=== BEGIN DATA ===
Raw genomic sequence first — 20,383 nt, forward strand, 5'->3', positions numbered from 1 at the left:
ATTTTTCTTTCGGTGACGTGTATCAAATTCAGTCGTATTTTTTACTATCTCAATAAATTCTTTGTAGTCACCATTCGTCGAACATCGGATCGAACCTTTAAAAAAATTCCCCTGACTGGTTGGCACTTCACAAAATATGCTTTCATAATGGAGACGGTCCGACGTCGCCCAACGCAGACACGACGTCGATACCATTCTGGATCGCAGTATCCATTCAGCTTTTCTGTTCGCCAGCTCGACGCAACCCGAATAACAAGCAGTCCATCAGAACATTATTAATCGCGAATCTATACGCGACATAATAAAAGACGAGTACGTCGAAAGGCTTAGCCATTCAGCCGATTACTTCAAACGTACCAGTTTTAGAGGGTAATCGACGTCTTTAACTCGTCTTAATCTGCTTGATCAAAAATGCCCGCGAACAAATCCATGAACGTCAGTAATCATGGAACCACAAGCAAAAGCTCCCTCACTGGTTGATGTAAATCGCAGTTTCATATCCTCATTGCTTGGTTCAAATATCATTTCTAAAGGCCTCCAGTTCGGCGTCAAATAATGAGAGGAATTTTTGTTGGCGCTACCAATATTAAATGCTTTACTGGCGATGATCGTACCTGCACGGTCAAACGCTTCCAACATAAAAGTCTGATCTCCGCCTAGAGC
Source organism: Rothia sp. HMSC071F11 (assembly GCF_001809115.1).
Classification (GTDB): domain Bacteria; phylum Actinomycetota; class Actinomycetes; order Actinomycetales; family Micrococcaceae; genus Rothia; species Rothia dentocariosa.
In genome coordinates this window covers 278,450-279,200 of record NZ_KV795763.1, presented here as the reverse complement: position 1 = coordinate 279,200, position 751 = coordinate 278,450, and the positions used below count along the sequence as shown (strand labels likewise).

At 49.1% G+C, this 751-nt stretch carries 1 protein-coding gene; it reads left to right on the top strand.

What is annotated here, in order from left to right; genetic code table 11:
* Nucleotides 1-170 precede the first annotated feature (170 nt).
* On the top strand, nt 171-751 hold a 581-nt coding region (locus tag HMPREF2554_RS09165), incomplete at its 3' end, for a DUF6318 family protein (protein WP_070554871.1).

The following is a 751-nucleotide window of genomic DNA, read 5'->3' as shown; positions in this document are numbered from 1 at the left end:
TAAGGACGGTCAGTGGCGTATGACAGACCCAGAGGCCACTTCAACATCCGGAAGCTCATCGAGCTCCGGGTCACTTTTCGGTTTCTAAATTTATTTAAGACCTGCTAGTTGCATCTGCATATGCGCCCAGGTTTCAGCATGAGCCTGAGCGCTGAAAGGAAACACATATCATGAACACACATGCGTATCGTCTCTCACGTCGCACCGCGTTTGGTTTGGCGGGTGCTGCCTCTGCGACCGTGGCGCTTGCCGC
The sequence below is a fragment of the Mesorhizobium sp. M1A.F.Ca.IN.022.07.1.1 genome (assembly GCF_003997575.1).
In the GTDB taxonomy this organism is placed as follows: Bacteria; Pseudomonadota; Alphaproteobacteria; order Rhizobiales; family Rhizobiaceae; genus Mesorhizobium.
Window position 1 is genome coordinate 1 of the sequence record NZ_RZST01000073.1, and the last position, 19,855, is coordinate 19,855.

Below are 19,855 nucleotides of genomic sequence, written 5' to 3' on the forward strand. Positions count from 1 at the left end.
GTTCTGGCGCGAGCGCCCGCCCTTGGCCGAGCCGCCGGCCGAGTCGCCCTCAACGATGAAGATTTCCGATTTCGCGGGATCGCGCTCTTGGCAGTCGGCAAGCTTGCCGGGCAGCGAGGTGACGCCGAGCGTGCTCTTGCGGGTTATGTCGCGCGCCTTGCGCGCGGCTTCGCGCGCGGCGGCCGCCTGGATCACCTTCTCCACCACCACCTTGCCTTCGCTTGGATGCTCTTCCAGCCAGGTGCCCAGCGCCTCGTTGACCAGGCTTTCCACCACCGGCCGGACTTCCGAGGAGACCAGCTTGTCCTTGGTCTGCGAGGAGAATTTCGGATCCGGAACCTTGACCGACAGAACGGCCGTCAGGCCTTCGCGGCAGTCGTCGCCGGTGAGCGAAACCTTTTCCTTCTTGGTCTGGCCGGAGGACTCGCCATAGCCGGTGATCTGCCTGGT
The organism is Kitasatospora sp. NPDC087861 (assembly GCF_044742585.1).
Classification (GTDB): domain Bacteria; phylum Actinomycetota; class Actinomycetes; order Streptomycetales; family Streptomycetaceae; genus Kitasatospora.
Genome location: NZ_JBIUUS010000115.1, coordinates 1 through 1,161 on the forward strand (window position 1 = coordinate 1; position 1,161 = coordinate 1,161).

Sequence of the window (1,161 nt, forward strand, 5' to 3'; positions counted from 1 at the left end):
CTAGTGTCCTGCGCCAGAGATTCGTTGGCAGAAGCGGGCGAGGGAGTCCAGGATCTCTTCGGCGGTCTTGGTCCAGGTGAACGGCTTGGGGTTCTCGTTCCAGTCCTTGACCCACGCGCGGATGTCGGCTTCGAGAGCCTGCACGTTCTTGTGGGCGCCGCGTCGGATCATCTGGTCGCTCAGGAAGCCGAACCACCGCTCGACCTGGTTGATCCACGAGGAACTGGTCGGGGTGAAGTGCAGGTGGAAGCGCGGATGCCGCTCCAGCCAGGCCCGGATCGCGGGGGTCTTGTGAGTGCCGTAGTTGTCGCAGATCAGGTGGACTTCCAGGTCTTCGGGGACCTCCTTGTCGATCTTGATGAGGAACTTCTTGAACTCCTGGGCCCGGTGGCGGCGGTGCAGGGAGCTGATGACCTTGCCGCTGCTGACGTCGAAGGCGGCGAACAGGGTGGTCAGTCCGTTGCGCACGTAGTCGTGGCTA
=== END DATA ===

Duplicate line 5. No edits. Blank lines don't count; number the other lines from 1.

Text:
In genome coordinates this window covers 278,450-279,200 of record NZ_KV795763.1, presented here as the reverse complement: position 1 = coordinate 279,200, position 751 = coordinate 278,450, and the positions used below count along the sequence as shown (strand labels likewise).